Effective controls include Bravo, Ziram, Carbamate and copper compounds. Most growers try to use copper early. If you believe an infection may have already occurred, you are better off using Bravo or Ziram rather than copper because these materials are more effective after infection. Later applications can reduce the severity of the disease. Copper compounds have the added benefit of providing some suppression of bacterial spot as well. (See Bill Shane’s article on copper compounds used on fruit). If you are going to use copper, be sure to use the rate of 4 to 8 pounds of metallic copper per acre. Some product labels may recommend less and some Michigan growers have been disappointed with lower rates. Peach growers in Berrien County, Mich., are already putting on their copper sprays now.
Once leaves are infected there is no effective fungicide treatment. The leaves are infected in the bud once they have emerged they are no longer susceptible to infection. Infected leaves become crinkled, turning orange or red. The leaves become thick and powdery with spores as the fungus sporulates. Infected leaves eventually fall off. The tree will grow new leaves.
Peach leaf curl weakens the tree by removing leaves during early growth. This reduces energy the tree can absorb from the sun, weakening the tree, and reduces growth and fruit size. Heavy fruit thinning reduces stress on the tree and increases the likelihood of a marketable crop. Severely infected trees should receive an increased ration of nitrogen fertilizer. This will help the tree replace lost leaves and maintain vigor.
This article was published by Michigan State University Extension. For more information, visit https://extension.msu.edu. To have a digest of information delivered straight to your email inbox, visit https://extension.msu.edu/newsletters. To contact an expert in your area, visit https://extension.msu.edu/experts, or call 888-MSUE4MI (888-678-3464).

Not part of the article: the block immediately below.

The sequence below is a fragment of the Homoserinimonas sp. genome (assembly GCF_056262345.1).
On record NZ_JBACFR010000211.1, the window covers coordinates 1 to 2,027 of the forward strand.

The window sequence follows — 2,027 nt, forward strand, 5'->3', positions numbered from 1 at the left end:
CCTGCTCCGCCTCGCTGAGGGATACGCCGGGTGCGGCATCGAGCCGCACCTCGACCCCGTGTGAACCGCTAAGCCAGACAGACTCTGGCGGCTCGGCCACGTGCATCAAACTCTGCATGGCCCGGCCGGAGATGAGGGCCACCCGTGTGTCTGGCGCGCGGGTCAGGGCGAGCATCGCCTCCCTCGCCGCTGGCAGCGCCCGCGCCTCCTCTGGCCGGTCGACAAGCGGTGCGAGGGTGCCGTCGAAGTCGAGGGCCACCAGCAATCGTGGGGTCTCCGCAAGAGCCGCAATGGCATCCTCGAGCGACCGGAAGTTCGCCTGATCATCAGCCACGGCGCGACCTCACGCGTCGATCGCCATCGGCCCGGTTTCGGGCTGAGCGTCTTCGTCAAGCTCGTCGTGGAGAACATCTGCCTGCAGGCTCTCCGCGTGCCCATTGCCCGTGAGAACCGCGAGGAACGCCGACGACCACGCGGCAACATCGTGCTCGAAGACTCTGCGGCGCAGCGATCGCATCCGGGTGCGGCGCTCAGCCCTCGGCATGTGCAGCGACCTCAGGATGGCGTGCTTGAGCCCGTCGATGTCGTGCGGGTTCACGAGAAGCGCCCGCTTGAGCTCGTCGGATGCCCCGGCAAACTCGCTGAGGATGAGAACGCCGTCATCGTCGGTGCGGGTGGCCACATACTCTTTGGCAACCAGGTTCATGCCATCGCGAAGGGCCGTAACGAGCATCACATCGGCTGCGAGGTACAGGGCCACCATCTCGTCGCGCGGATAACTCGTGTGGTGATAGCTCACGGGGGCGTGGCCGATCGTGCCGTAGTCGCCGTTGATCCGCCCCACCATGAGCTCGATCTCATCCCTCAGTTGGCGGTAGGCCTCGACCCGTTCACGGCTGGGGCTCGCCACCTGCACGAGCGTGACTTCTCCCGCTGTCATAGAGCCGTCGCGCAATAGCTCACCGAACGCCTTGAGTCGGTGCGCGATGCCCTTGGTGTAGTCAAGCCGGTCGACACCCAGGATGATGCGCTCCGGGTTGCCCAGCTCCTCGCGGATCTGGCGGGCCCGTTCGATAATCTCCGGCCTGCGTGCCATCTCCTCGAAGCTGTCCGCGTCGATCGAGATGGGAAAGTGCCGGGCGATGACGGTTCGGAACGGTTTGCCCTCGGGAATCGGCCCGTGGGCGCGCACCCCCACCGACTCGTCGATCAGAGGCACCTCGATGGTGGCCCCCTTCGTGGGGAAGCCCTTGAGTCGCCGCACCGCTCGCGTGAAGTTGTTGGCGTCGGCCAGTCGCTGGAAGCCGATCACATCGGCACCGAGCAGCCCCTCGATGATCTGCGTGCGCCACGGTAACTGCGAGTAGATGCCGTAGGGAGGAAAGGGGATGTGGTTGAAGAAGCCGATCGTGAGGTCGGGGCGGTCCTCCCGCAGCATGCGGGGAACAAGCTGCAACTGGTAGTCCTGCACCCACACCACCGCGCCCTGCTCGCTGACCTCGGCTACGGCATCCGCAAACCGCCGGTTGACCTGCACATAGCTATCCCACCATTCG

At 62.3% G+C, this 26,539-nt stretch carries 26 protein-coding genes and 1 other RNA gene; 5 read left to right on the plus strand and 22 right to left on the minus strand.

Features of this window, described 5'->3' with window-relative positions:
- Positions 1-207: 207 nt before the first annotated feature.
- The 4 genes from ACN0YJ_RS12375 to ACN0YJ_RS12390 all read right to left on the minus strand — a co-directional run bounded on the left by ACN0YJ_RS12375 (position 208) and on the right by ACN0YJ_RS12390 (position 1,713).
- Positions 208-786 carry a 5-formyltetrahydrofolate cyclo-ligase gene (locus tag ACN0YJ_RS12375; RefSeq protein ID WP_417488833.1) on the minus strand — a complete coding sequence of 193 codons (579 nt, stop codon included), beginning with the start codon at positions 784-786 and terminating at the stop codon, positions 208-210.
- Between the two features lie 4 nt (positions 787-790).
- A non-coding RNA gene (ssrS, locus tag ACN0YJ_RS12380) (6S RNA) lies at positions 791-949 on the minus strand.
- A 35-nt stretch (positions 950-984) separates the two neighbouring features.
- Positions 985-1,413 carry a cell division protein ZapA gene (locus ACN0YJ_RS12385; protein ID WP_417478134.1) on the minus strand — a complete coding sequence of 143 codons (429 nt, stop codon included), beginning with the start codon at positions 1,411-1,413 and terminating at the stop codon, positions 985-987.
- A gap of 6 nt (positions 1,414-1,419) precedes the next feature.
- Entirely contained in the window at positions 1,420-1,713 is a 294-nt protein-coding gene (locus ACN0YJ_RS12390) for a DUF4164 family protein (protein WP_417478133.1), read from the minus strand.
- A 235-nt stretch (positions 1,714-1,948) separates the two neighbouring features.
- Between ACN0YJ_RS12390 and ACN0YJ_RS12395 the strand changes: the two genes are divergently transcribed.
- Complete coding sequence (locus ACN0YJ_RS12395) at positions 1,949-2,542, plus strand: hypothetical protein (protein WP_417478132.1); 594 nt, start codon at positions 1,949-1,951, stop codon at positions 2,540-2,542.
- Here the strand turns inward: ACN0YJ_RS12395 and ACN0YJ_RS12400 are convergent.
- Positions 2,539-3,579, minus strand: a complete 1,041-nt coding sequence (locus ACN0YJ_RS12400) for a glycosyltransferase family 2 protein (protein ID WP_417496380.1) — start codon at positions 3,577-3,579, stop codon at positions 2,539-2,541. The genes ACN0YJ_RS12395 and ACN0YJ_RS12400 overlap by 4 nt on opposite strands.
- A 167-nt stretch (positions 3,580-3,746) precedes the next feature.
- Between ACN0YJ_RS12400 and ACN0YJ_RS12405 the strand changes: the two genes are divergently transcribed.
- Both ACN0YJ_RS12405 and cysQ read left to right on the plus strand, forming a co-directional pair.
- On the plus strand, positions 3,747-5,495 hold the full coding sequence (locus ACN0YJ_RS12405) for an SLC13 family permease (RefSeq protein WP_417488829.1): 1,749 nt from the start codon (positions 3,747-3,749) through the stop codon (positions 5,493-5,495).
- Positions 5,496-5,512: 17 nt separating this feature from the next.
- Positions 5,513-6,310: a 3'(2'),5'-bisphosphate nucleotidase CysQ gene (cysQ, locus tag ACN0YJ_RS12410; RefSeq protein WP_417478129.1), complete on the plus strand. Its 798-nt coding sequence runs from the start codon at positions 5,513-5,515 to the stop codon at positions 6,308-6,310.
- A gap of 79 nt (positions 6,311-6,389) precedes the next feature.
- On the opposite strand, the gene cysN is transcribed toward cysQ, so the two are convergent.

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Peach trees are, unfortunately, often susceptible to fungus diseases and other pathogens which can significantly reduce the crop and tree’s health. Sometimes the only solution is spraying the tree with a fungicide or dormant oil. These sprays contain naturally occurring chemicals which control the spread of pathogens, and they are applied before the tree begins bud and shoot development in the spring.
Peach tree borer, scales, and other common pests of peach trees can be controlled by applying a dormant oil on the tree in winter.
Spray the tree before it shows new, green growth in spring but when temperatures are above 40ºF (4.4ºC).
Always read the dormant oil package instructions carefully before mixing or using the product, and be sure you have the necessary spraying equipment and protective clothing for doing this job.
Peach leaf curl is a common fungus disease affecting peach and nectarine trees. Red and puckering leaves in summer is an easy to spot symptom, but by this time, it is too late to take action until the following winter. Then, treatment with a copper-based fungicide spray can often get the problem under control for the next growing year.